• Celebrate Vegetarian Week

    by  • 21/05/2015 • Country food • 0 Comments

    Mediterranean wild rice salad

    This week is National Vegetarian Week (18th – 24th May). How about serving this tangy fennel and artichoke salad with olives and caper berries? It’s a great alternative to Greek salad and so easy to do. The large caper berries provide a salty and tangy contrast to the sweetness of the roasted vegetables, and best of all it’s super healthy [Serves 2]

    ½ fennel bulb, cut into bite-sized pieces
    1 large red onion, cut into bite-sized pieces
    160g chestnut mushrooms, cut into bite-sized pieces
    1 courgette, cut into bite-sized pieces
    ½ red pepper, cut into bite-sized pieces
    2 tbsp olive oil
    a few thyme leaves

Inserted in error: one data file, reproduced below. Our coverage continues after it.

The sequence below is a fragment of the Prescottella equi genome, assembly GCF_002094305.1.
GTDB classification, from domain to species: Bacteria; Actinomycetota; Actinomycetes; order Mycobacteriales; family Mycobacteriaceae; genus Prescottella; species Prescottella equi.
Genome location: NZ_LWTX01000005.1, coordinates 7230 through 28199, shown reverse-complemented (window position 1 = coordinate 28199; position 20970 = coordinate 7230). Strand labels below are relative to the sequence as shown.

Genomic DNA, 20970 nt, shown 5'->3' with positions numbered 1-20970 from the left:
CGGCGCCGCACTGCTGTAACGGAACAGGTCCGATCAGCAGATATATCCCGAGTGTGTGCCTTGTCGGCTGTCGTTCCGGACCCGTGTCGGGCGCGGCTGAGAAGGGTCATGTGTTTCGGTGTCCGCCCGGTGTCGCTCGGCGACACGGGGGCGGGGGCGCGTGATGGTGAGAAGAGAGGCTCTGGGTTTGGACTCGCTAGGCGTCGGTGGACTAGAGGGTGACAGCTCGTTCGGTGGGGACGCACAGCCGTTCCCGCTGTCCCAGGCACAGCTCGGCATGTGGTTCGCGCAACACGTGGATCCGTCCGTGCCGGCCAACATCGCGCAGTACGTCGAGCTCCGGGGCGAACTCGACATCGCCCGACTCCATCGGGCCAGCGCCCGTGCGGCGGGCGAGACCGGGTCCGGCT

sea salt and freshly ground black pepper
    80g wild rice
    handful of cherry tomatoes, halved
    4 marinated artichoke hearts, cut into bite-sized pieces
    80g black and green olives, halved
    12 large caper berries
    finely grated zest and juice of 1 unwaxed lemon
    handful of basil leaves
    4 tbsp roughly chopped parsley leaves

    1 Preheat the oven to 200°C/fan 180°C/400°F/gas mark 6. Place the fennel, onion, mushrooms, courgette and red pepper in a roasting tray, drizzle with the oil, sprinkle on the thyme, salt and pepper and roast for about 45 minutes until all the vegetables are cooked. Stir halfway through.

    2 Meanwhile, cook the rice according to packet instructions. Drain and set aside. When the vegetables are cooked, mix in the tomatoes, artichokes, olives, caper berries and lemon zest. Now mix these with the rice and stir in the lemon juice and herbs. Serve warm or cold.

    *Recipe taken from Thrive on Five by Nina & Jo Littler and Randi Glenn (Quadrille, £16.99)
    Photograph by Dan Jones

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    Chocolate and berry cheesecake

    by  • 14/05/2015 • Country food • 0 Comments

    chocolate berry cheesecake